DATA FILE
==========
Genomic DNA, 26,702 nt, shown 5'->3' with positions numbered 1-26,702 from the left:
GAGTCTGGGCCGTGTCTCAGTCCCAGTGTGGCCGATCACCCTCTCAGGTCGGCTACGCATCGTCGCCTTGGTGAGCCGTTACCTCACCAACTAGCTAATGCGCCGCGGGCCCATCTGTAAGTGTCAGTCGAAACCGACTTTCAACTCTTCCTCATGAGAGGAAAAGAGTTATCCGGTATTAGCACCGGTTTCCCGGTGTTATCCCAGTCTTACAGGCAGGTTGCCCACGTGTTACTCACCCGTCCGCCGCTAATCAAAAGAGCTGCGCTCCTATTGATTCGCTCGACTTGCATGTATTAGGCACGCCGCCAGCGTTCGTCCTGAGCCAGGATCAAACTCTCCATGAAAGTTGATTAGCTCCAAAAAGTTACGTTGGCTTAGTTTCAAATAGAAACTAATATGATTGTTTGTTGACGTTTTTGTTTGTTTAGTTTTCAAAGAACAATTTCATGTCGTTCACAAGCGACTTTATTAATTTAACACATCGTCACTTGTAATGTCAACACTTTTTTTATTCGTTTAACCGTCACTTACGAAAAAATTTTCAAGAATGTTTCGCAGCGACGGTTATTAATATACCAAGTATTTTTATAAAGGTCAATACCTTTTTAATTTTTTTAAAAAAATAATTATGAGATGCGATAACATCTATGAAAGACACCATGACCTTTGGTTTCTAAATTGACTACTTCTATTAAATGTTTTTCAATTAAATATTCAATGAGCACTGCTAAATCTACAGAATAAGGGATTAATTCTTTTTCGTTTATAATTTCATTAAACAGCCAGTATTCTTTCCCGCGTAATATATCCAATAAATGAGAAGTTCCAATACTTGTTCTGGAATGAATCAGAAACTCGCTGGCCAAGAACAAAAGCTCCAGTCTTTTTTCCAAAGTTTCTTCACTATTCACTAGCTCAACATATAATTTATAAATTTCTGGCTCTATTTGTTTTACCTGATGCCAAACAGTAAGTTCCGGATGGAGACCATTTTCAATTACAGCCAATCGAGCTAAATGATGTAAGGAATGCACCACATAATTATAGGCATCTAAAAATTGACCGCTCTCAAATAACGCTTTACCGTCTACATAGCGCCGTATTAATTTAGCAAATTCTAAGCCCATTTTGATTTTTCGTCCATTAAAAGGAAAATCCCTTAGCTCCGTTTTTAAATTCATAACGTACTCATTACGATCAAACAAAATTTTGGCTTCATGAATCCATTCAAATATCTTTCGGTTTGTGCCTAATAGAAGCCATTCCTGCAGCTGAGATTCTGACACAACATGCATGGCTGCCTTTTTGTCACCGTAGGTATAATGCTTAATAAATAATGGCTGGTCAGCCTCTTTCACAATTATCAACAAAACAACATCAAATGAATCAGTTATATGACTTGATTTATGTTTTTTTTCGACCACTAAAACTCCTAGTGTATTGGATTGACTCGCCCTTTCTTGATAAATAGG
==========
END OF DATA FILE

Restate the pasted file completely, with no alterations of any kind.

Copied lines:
Genomic DNA, 26,702 nt, shown 5'->3' with positions numbered 1-26,702 from the left:
GAGTCTGGGCCGTGTCTCAGTCCCAGTGTGGCCGATCACCCTCTCAGGTCGGCTACGCATCGTCGCCTTGGTGAGCCGTTACCTCACCAACTAGCTAATGCGCCGCGGGCCCATCTGTAAGTGTCAGTCGAAACCGACTTTCAACTCTTCCTCATGAGAGGAAAAGAGTTATCCGGTATTAGCACCGGTTTCCCGGTGTTATCCCAGTCTTACAGGCAGGTTGCCCACGTGTTACTCACCCGTCCGCCGCTAATCAAAAGAGCTGCGCTCCTATTGATTCGCTCGACTTGCATGTATTAGGCACGCCGCCAGCGTTCGTCCTGAGCCAGGATCAAACTCTCCATGAAAGTTGATTAGCTCCAAAAAGTTACGTTGGCTTAGTTTCAAATAGAAACTAATATGATTGTTTGTTGACGTTTTTGTTTGTTTAGTTTTCAAAGAACAATTTCATGTCGTTCACAAGCGACTTTATTAATTTAACACATCGTCACTTGTAATGTCAACACTTTTTTTATTCGTTTAACCGTCACTTACGAAAAAATTTTCAAGAATGTTTCGCAGCGACGGTTATTAATATACCAAGTATTTTTATAAAGGTCAATACCTTTTTAATTTTTTTAAAAAAATAATTATGAGATGCGATAACATCTATGAAAGACACCATGACCTTTGGTTTCTAAATTGACTACTTCTATTAAATGTTTTTCAATTAAATATTCAATGAGCACTGCTAAATCTACAGAATAAGGGATTAATTCTTTTTCGTTTATAATTTCATTAAACAGCCAGTATTCTTTCCCGCGTAATATATCCAATAAATGAGAAGTTCCAATACTTGTTCTGGAATGAATCAGAAACTCGCTGGCCAAGAACAAAAGCTCCAGTCTTTTTTCCAAAGTTTCTTCACTATTCACTAGCTCAACATATAATTTATAAATTTCTGGCTCTATTTGTTTTACCTGATGCCAAACAGTAAGTTCCGGATGGAGACCATTTTCAATTACAGCCAATCGAGCTAAATGATGTAAGGAATGCACCACATAATTATAGGCATCTAAAAATTGACCGCTCTCAAATAACGCTTTACCGTCTACATAGCGCCGTATTAATTTAGCAAATTCTAAGCCCATTTTGATTTTTCGTCCATTAAAAGGAAAATCCCTTAGCTCCGTTTTTAAATTCATAACGTACTCATTACGATCAAACAAAATTTTGGCTTCATGAATCCATTCAAATATCTTTCGGTTTGTGCCTAATAGAAGCCATTCCTGCAGCTGAGATTCTGACACAACATGCATGGCTGCCTTTTTGTCACCGTAGGTATAATGCTTAATAAATAATGGCTGGTCAGCCTCTTTCACAATTATCAACAAAACAACATCAAATGAATCAGTTATATGACTTGATTTATGTTTTTTTTCGACCACTAAAACTCCTAGTGTATTGGATTGACTCGCCCTTTCTTGATAAATAGG